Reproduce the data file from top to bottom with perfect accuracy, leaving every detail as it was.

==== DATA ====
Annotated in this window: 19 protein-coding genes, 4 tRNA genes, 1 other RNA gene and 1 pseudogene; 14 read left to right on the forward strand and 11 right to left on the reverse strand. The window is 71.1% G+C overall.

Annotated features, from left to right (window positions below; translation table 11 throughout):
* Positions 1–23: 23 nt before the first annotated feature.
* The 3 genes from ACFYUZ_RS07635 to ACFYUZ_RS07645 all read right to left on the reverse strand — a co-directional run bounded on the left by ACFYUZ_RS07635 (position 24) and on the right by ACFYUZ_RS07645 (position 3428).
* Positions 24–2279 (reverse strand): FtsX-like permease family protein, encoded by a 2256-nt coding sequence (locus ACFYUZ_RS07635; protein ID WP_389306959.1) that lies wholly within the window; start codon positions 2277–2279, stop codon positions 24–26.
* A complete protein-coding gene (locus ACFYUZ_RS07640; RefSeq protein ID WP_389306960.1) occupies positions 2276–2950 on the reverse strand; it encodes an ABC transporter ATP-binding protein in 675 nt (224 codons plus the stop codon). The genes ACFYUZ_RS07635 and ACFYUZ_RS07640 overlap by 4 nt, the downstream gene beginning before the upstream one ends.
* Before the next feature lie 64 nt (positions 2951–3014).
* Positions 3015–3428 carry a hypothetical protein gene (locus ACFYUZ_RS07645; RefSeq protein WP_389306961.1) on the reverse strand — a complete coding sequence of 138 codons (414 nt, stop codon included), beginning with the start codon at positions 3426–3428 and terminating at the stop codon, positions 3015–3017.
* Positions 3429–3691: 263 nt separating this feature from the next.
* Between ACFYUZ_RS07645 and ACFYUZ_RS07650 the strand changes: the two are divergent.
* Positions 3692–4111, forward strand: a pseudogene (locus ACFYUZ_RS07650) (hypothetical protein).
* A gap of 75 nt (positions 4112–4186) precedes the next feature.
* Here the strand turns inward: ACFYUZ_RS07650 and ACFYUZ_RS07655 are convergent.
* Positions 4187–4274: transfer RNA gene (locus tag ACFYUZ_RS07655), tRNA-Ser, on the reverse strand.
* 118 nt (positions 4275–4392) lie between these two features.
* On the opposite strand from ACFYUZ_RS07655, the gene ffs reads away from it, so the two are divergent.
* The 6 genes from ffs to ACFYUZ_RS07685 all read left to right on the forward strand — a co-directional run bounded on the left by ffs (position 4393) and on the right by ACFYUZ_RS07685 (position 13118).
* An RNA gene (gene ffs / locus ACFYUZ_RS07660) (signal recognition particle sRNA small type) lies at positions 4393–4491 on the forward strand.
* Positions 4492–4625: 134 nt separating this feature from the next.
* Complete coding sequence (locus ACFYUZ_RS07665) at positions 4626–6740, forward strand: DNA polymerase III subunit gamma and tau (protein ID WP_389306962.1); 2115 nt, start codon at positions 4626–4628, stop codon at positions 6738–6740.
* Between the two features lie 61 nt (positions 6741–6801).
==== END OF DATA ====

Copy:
Annotated in this window: 19 protein-coding genes, 4 tRNA genes, 1 other RNA gene and 1 pseudogene; 14 read left to right on the forward strand and 11 right to left on the reverse strand. The window is 71.1% G+C overall.

Annotated features, from left to right (window positions below; translation table 11 throughout):
* Positions 1–23: 23 nt before the first annotated feature.
* The 3 genes from ACFYUZ_RS07635 to ACFYUZ_RS07645 all read right to left on the reverse strand — a co-directional run bounded on the left by ACFYUZ_RS07635 (position 24) and on the right by ACFYUZ_RS07645 (position 3428).
* Positions 24–2279 (reverse strand): FtsX-like permease family protein, encoded by a 2256-nt coding sequence (locus ACFYUZ_RS07635; protein ID WP_389306959.1) that lies wholly within the window; start codon positions 2277–2279, stop codon positions 24–26.
* A complete protein-coding gene (locus ACFYUZ_RS07640; RefSeq protein ID WP_389306960.1) occupies positions 2276–2950 on the reverse strand; it encodes an ABC transporter ATP-binding protein in 675 nt (224 codons plus the stop codon). The genes ACFYUZ_RS07635 and ACFYUZ_RS07640 overlap by 4 nt, the downstream gene beginning before the upstream one ends.
* Before the next feature lie 64 nt (positions 2951–3014).
* Positions 3015–3428 carry a hypothetical protein gene (locus ACFYUZ_RS07645; RefSeq protein WP_389306961.1) on the reverse strand — a complete coding sequence of 138 codons (414 nt, stop codon included), beginning with the start codon at positions 3426–3428 and terminating at the stop codon, positions 3015–3017.
* Positions 3429–3691: 263 nt separating this feature from the next.
* Between ACFYUZ_RS07645 and ACFYUZ_RS07650 the strand changes: the two are divergent.
* Positions 3692–4111, forward strand: a pseudogene (locus ACFYUZ_RS07650) (hypothetical protein).
* A gap of 75 nt (positions 4112–4186) precedes the next feature.
* Here the strand turns inward: ACFYUZ_RS07650 and ACFYUZ_RS07655 are convergent.
* Positions 4187–4274: transfer RNA gene (locus tag ACFYUZ_RS07655), tRNA-Ser, on the reverse strand.
* 118 nt (positions 4275–4392) lie between these two features.
* On the opposite strand from ACFYUZ_RS07655, the gene ffs reads away from it, so the two are divergent.
* The 6 genes from ffs to ACFYUZ_RS07685 all read left to right on the forward strand — a co-directional run bounded on the left by ffs (position 4393) and on the right by ACFYUZ_RS07685 (position 13118).
* An RNA gene (gene ffs / locus ACFYUZ_RS07660) (signal recognition particle sRNA small type) lies at positions 4393–4491 on the forward strand.
* Positions 4492–4625: 134 nt separating this feature from the next.
* Complete coding sequence (locus ACFYUZ_RS07665) at positions 4626–6740, forward strand: DNA polymerase III subunit gamma and tau (protein ID WP_389306962.1); 2115 nt, start codon at positions 4626–4628, stop codon at positions 6738–6740.
* Between the two features lie 61 nt (positions 6741–6801).